• German – 184,000 words
  • French/Russian – 100,000 words
what language of origin did shakespeare use
What Language of Origin did Shakespeare Use?
  • amazement
  • bet
  • beached
  • invulnerable
  • metamorphize
  • gnarled
  • discontent
  • olympian
what language of origin did shakespeare use1
What Language of Origin did Shakespeare Use?
  • amazement
  • bet
  • beached
  • invulnerable
  • metamorphize
  • gnarled
  • discontent
  • olympian
  • Latin
  • Anglo-Saxon
  • Anglo-Saxon
  • Latin
  • Greek
  • Anglo-Saxon
  • Latin
  • Greek
knowledge of morphemes informs instruction
Knowledge of Morphemes Informs Instruction
  • Anglo-Saxon words are taught in the early grades - Kindergarten –Grade 3
  • Latin words become very important once science and history are formally taught - Grade 4
  • Greek combining forms, provide deeper levels of science and social studies topics – Grade 8
  • French - College
reading instruction
Reading Instruction

We divide words by morpheme

mis] cell/an/e [ous

hemi] [sphere

dys] lex/ i/a

tact] ful [ness

un] super] vis [ed

frater] ni/za [tion

techno] [cracy

free and bound morphemes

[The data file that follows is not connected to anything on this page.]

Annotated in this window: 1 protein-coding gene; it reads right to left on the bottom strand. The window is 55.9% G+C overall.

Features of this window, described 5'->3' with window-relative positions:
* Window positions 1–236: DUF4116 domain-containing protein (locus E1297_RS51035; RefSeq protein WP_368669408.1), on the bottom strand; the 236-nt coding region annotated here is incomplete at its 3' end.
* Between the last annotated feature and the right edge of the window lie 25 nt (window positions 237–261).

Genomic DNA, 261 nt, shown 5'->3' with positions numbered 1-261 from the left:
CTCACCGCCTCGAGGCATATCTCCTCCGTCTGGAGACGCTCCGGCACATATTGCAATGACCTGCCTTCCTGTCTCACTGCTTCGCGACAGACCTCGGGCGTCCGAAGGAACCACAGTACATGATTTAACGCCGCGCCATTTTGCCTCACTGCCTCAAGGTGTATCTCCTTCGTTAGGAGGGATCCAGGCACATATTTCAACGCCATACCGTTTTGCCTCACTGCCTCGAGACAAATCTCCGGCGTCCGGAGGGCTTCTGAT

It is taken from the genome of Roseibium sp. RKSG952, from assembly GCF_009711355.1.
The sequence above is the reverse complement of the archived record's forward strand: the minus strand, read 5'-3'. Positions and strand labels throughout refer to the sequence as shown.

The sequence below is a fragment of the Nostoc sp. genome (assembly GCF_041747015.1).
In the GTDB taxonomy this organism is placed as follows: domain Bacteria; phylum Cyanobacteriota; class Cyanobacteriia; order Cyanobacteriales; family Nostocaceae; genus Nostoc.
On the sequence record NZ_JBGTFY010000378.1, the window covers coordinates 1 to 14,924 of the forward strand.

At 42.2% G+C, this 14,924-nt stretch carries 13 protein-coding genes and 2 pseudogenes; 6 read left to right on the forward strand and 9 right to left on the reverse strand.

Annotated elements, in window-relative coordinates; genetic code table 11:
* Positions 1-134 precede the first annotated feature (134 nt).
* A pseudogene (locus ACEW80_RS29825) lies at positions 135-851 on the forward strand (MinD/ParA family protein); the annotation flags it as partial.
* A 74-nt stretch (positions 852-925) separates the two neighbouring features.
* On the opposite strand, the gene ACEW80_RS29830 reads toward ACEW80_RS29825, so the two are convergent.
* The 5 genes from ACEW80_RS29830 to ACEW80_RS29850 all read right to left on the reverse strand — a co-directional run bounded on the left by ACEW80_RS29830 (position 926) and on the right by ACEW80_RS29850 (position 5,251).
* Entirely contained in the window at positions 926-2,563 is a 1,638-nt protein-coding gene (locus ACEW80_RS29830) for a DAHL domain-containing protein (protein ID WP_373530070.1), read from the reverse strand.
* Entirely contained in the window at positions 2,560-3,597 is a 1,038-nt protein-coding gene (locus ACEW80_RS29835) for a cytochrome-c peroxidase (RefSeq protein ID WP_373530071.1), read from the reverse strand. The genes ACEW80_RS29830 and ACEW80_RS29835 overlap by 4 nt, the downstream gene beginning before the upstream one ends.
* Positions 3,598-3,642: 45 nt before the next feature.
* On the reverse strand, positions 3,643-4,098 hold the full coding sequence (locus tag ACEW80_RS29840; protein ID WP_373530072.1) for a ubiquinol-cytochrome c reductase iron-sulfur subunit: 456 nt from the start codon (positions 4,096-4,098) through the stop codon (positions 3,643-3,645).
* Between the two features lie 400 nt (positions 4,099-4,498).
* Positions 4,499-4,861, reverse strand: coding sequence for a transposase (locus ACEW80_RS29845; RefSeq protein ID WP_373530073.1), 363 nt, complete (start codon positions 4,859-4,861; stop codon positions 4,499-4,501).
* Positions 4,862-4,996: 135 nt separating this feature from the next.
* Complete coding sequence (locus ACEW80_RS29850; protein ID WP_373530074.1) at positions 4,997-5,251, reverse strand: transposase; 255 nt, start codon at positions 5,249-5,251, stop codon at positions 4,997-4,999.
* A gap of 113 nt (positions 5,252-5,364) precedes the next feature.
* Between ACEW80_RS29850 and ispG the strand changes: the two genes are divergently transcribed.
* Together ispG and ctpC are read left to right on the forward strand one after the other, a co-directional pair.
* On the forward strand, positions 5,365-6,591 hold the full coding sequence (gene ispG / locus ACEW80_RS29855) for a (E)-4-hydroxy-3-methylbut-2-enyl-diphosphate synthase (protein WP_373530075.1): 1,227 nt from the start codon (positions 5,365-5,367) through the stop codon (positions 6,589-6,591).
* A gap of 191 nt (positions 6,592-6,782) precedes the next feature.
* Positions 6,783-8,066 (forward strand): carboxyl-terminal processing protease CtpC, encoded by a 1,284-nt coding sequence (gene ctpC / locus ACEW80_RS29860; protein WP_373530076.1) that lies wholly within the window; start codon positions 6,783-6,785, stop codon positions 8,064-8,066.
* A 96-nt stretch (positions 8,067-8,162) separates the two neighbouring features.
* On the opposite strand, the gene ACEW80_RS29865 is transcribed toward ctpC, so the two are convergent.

Free and Bound Morphemes

Free Morphemes

Base words that stand alone

cat desk people house

Compound words have two free morphemes

afternoon flashlight

Bound Morphemes

Prefixes, roots, suffixes and combining forms

precipitation centimeter

Bound morphemes cannot stand alone; they must combine with other morphemes to make a word.


We teach vocabulary with morphemes

wordrootkey wordmeaning

spectacle:spect spectator view, watch

a spectacle is something watched

juxtapose:juxta next next to

pose pose position

to juxtapose, something is placed close to something else


Use index cards

front back


preview before


we increase vocabulary with morpheme derivatives
We increase vocabulary with morpheme derivatives

port = carry

















morphemes improve reading comprehension
Morphemes improve reading comprehension

…there were successive movements in France for remodeling of spelling on etymological lines. A simple example is pauvr, which was written for earlierpovre an imitation of Latin pauper. Such spellings were particularly favored in legal language, because lawyers’ clerks were paid for writing by the inch and superfluous letters provided a useful source of income.

A History of English Spelling, D.G. Scragg,(2011)

spelling instruction
Spelling Instruction